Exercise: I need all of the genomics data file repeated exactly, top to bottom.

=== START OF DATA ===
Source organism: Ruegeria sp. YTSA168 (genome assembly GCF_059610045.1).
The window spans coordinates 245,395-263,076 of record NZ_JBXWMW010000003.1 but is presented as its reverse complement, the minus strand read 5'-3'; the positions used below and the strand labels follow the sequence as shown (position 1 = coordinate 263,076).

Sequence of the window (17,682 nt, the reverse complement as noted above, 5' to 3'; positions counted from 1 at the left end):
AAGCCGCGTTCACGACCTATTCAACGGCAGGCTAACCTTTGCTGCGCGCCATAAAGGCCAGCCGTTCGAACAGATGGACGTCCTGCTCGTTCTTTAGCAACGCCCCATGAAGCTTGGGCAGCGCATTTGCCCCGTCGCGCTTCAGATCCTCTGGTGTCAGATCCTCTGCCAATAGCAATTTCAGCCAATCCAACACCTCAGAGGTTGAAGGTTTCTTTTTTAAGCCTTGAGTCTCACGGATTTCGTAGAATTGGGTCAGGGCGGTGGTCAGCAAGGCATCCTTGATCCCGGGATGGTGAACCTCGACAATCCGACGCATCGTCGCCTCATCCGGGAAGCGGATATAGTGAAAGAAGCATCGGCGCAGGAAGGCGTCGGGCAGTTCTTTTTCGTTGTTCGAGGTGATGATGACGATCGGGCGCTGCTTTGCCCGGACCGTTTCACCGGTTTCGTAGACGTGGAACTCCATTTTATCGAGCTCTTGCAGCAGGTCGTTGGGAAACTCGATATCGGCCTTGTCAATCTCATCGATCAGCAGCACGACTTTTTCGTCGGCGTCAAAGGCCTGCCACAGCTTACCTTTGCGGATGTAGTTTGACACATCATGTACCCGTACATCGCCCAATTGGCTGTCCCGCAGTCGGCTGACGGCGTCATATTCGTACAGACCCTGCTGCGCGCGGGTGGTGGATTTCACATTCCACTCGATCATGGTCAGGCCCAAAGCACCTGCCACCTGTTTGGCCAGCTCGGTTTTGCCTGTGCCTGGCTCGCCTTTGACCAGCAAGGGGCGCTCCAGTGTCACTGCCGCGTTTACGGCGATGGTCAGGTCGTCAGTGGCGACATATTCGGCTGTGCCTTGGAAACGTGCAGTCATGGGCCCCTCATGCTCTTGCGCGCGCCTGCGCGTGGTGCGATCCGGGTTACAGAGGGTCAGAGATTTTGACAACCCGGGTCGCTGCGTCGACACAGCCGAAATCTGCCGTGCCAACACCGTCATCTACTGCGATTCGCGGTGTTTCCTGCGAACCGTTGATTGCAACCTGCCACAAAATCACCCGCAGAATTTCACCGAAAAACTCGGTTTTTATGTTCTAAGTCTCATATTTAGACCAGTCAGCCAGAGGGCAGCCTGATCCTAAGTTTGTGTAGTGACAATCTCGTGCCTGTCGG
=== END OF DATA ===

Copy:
Source organism: Ruegeria sp. YTSA168 (genome assembly GCF_059610045.1).
The window spans coordinates 245,395-263,076 of record NZ_JBXWMW010000003.1 but is presented as its reverse complement, the minus strand read 5'-3'; the positions used below and the strand labels follow the sequence as shown (position 1 = coordinate 263,076).

Sequence of the window (17,682 nt, the reverse complement as noted above, 5' to 3'; positions counted from 1 at the left end):
AAGCCGCGTTCACGACCTATTCAACGGCAGGCTAACCTTTGCTGCGCGCCATAAAGGCCAGCCGTTCGAACAGATGGACGTCCTGCTCGTTCTTTAGCAACGCCCCATGAAGCTTGGGCAGCGCATTTGCCCCGTCGCGCTTCAGATCCTCTGGTGTCAGATCCTCTGCCAATAGCAATTTCAGCCAATCCAACACCTCAGAGGTTGAAGGTTTCTTTTTTAAGCCTTGAGTCTCACGGATTTCGTAGAATTGGGTCAGGGCGGTGGTCAGCAAGGCATCCTTGATCCCGGGATGGTGAACCTCGACAATCCGACGCATCGTCGCCTCATCCGGGAAGCGGATATAGTGAAAGAAGCATCGGCGCAGGAAGGCGTCGGGCAGTTCTTTTTCGTTGTTCGAGGTGATGATGACGATCGGGCGCTGCTTTGCCCGGACCGTTTCACCGGTTTCGTAGACGTGGAACTCCATTTTATCGAGCTCTTGCAGCAGGTCGTTGGGAAACTCGATATCGGCCTTGTCAATCTCATCGATCAGCAGCACGACTTTTTCGTCGGCGTCAAAGGCCTGCCACAGCTTACCTTTGCGGATGTAGTTTGACACATCATGTACCCGTACATCGCCCAATTGGCTGTCCCGCAGTCGGCTGACGGCGTCATATTCGTACAGACCCTGCTGCGCGCGGGTGGTGGATTTCACATTCCACTCGATCATGGTCAGGCCCAAAGCACCTGCCACCTGTTTGGCCAGCTCGGTTTTGCCTGTGCCTGGCTCGCCTTTGACCAGCAAGGGGCGCTCCAGTGTCACTGCCGCGTTTACGGCGATGGTCAGGTCGTCAGTGGCGACATATTCGGCTGTGCCTTGGAAACGTGCAGTCATGGGCCCCTCATGCTCTTGCGCGCGCCTGCGCGTGGTGCGATCCGGGTTACAGAGGGTCAGAGATTTTGACAACCCGGGTCGCTGCGTCGACACAGCCGAAATCTGCCGTGCCAACACCGTCATCTACTGCGATTCGCGGTGTTTCCTGCGAACCGTTGATTGCAACCTGCCACAAAATCACCCGCAGAATTTCACCGAAAAACTCGGTTTTTATGTTCTAAGTCTCATATTTAGACCAGTCAGCCAGAGGGCAGCCTGATCCTAAGTTTGTGTAGTGACAATCTCGTGCCTGTCGG